India is one of the biggest democracies of the world and also the first country to make provisions relating to inclusion of laws relating to environmental protection under the Indian constitution. The Indian Constitution had provisions relating to protection of the environment when it came into force in 1950 under articles 39,42,47,48,49. Later on the 42 constitutional amendment came into force in 1976 by which article 48 A and 51 A(g) were added which explicitly talked about environmental protection.
The inclusion of article 48 A and 51A(g) was a prograssive step which originated after the stockholm conference 1972. Environment Programme (UNEP) in December 1972 to coordinate global efforts to promote sustainability and safeguard the natural environment.
The roots of the Stockholm Conference lie in a 1968 proposal from Sweden that the UN hold an international conference to examine environmental problems and identify those that required international cooperation to solve.
The right to live in a pollution free environment is also included under amdid of article 21 of the Indian constitution due to which a lot of legislations came into force with an objective of providing a Clean and Healthy Environment to everyone.
Legislations Relating to Pollution Control in India
The development of any country depends upon sustainable use of resources by that country. The need to control pollution was very early understood and therefore several legislations were enacted for pollution control. The most prominent among them were:
1. The Factories act 1948
Chapter 3, section 13,14 and 15 of the factories put emphasis on health of labour, ventilation, dust and fumes. The act mainely sets the limit of exposure of humans to pollution.
2. The Mines act 1952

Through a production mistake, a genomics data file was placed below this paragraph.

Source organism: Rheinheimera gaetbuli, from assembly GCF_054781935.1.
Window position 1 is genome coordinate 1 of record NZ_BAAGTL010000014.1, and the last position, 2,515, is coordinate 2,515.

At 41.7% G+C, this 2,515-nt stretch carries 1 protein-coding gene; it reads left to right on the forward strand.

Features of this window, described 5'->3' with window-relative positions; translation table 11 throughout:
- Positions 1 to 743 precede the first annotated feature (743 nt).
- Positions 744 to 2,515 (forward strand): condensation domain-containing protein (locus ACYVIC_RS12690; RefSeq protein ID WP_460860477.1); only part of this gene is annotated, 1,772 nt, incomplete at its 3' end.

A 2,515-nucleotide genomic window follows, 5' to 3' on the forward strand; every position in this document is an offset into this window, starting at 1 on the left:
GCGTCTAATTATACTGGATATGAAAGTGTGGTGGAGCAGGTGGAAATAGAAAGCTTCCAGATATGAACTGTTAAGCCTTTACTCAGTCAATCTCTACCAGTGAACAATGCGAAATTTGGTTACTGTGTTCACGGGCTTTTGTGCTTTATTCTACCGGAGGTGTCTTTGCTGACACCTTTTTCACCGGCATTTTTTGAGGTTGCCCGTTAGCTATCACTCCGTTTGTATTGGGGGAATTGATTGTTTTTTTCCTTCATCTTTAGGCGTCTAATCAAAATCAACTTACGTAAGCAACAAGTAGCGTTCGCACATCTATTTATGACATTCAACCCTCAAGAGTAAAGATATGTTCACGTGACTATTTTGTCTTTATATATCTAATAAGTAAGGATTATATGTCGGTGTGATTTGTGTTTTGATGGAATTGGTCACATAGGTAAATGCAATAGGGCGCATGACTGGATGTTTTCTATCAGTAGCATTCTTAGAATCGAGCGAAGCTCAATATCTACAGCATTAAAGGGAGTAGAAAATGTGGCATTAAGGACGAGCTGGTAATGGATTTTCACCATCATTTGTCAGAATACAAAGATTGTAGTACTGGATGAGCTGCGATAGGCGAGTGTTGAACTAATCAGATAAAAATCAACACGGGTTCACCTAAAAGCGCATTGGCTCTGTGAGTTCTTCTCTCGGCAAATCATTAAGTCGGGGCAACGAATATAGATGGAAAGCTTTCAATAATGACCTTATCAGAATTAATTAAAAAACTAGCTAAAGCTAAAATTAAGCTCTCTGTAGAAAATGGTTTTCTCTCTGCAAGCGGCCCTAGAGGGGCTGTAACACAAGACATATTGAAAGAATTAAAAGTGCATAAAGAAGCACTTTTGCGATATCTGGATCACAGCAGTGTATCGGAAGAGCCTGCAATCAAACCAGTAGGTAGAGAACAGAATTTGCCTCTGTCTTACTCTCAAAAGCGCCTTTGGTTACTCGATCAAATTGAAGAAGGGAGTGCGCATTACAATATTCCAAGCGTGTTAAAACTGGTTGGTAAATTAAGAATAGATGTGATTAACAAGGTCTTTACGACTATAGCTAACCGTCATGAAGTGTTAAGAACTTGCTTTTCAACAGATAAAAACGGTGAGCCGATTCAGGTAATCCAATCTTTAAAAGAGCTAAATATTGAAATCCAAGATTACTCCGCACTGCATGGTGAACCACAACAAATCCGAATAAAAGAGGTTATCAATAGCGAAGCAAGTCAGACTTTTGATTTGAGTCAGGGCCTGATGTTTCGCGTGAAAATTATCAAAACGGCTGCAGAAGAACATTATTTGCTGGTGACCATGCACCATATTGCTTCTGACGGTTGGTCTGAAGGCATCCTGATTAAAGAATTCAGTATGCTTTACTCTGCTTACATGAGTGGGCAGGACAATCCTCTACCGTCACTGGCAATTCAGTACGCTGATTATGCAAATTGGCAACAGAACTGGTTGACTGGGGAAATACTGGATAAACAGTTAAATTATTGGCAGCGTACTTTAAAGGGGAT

The act related to limiting air pollution in various mines. The scope of this act was limited to protection of peoples who work in the mines against polluted environment.
3. The air (Prevention and Control of Pollution)Act 1981
In 1981 an act was passed with the intention to protect the environment and control abatement of air pollution. By this act the objective of protecting the environment was fulfilled by setting up a board and assigning such powers and functions to the board which are necessary for protection of the environment.
4. The environment (Protection) act 1986
The sole objective of this act was implementation of various rules for protection of the environment, including air pollution. The notification regarding introduction of BS-6 vehicles in India came under this act.
Constitutional Right of Clean and Healthy Environment
Part 3 of the Indian Constitution in corporates fundamental right to clean and healthy environment under article 21 of the Indian Constitution. This right is protected by Article 32 and Article 226 of the Indian constitution. Under article 32 and 226 of the Indian constitution a person can move to supreme court and high court respectively for infringement of his fundamental rights. Right to Clean and healthy environment is also a Fundamental rights which has been incorporated under article 21 through various judicial pronouncements.
If a person infringes any other person’s right to live in a clean and healthy environment he shall be liable to be punished.